TheatreWorks jumps into ‘Lake’


Kevin Berne/Special to the Town Crier
Jason Bowen, from left, Adam Poss and Nilanjana Bose star in “The Lake Effect,” opening this weekend at the Lucie Stern Theatre in Palo Alto and running through March 29.

The TheatreWorks production ...

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Spiritual Life

Is your thought life sabotaging your spiritual journey?

My computer started having problems – there seemed to be some sort of malware running in the background. At first it was just annoying, then it began to slow down my computer, interfering with its basic operations. What is it doing? Why can...

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Magazine

Local events serve up family fun

Local events serve up family fun


Courtesy of Peninsula Youth Theatre
Peninsula Youth Theatre’s production of “Pecos Bill: A Tall Tale” is slated to open March 20 in Mountain View.

For families seeking a break from the daily routine, events abound this month and next in Los Alto...

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Forum speaker dispels myths of urban sprawl


Hess

The architecture critic for the San Jose Mercury News discussed “Historic Sprawl: A History of California Suburbia” at a Morning Forum of Los Altos appearance Dec. 3.

Architect and historian Alan Hess was a fellow at Columbia University’s School of Journalism and earned a master’s degree in architecture from UCLA.

“We think we know the 20th century, but we don’t,” Hess said. “There is so much more. It takes original research to understand who we are and to prepare for the future. Suburbia is one of the topics that have not been given full attention.”

According to Hess, myths remain about suburbia, including that it is entirely car dependent, features no fine architecture and is an unplanned, random sprawl.

Cities had become crowded, without parks, dirty and polluted, Hess said. But a love of nature and a desire for backyard patios, gardens and a place for children to play safely drove suburban development. Architect Frank Lloyd Wright originated suburban architecture with his designs of more horizontal and decentralized architecture that reflected how families were actually living.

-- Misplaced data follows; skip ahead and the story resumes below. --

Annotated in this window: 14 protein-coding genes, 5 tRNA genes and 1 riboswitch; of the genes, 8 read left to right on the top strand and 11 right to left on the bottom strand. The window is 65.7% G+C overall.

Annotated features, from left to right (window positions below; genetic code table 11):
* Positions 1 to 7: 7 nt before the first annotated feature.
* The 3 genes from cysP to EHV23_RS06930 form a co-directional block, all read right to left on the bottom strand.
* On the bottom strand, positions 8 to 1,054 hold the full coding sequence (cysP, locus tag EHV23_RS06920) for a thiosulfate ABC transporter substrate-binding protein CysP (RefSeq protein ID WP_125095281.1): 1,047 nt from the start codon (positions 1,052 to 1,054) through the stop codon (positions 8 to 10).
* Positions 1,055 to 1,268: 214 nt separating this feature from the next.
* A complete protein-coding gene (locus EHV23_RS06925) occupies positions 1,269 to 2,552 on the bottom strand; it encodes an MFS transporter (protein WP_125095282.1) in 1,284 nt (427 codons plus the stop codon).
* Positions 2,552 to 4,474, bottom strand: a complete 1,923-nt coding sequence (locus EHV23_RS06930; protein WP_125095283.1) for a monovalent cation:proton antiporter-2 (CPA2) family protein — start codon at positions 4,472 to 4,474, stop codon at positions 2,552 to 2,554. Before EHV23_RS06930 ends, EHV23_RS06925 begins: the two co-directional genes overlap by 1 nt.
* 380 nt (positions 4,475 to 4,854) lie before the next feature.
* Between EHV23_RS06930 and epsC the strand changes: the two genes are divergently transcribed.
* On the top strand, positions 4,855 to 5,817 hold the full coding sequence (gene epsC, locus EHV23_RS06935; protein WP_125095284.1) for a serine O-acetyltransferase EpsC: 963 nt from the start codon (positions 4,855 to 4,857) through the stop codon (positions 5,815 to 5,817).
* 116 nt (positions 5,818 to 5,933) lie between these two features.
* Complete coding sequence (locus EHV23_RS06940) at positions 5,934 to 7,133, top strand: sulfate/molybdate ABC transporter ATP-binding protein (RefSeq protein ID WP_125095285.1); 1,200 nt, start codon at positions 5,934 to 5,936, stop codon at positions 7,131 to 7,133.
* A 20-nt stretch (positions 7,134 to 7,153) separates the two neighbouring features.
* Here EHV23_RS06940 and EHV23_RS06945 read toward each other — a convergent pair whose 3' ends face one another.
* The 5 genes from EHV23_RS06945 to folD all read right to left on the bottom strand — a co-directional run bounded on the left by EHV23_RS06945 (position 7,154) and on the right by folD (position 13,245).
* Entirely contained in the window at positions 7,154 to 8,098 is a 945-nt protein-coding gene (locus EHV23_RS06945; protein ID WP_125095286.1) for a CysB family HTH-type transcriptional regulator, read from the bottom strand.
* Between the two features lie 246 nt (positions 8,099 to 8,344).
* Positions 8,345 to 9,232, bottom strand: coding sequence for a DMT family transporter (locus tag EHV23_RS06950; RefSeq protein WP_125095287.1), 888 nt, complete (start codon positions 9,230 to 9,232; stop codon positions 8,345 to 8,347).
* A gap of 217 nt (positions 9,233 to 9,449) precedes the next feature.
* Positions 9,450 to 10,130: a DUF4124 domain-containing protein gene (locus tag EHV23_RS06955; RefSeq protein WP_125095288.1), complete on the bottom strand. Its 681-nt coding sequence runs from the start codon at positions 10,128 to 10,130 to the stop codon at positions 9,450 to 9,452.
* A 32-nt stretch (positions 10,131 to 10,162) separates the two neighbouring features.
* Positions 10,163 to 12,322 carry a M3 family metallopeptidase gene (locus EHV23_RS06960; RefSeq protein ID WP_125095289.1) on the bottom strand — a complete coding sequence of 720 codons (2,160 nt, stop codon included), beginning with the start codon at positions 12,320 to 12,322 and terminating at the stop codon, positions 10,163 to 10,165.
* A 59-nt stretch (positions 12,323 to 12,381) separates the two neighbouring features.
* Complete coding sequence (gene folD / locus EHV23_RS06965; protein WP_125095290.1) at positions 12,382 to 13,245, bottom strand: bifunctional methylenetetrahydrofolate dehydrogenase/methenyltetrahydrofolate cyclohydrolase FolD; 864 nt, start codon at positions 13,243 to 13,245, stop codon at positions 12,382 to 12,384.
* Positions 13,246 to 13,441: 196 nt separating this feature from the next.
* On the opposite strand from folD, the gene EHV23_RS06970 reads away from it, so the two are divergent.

Julia Morgan and the Green brothers were among the first architects to move away from traditional designs and begin using natural building materials, Hess noted. Individual, custom-designed houses are part of modern suburban architecture, he added, with materials from wood to steel, including pre-stressed concrete, reflecting the wide range used for building. Ranch houses with outdoor courtyards reflected the original Spanish adobe houses.

A housing crisis followed World War II and the ranch house was the savior, Hess said.

David Bohannon developed the technique of building mass-produced houses that were affordable. He built entire communities in the Bay Area, including the infrastructure, such as San Lorenzo Village. He also built the Stonestown Shopping Center. Irvine is a 90,000-acre community in Southern California that grew over a period of 50 years employing progressive planning.

Hess noted that Joseph Eichler, the mid-century builder of modern homes, had lived in a Frank Lloyd Wright house.

Eichler hired architects to design houses using the modern architectural concept of indoor-outdoor design with sliding glass doors, which could be mass-produced.

Hess’ presentation touched on several such buildings in the Bay Area, including Stanford Hospital.

“We forget what we were, and every time we tear down or alter these good designs we lose,” he said. “Instead of tearing down Stanford Hospital, adaptive uses should be considered. We have this heritage of good design and should not throw it away.”

The Morning Forum of Los Altos is a members-only lecture series that meets at Los Altos United Methodist Church. For membership details and more information, visit morningforum.org.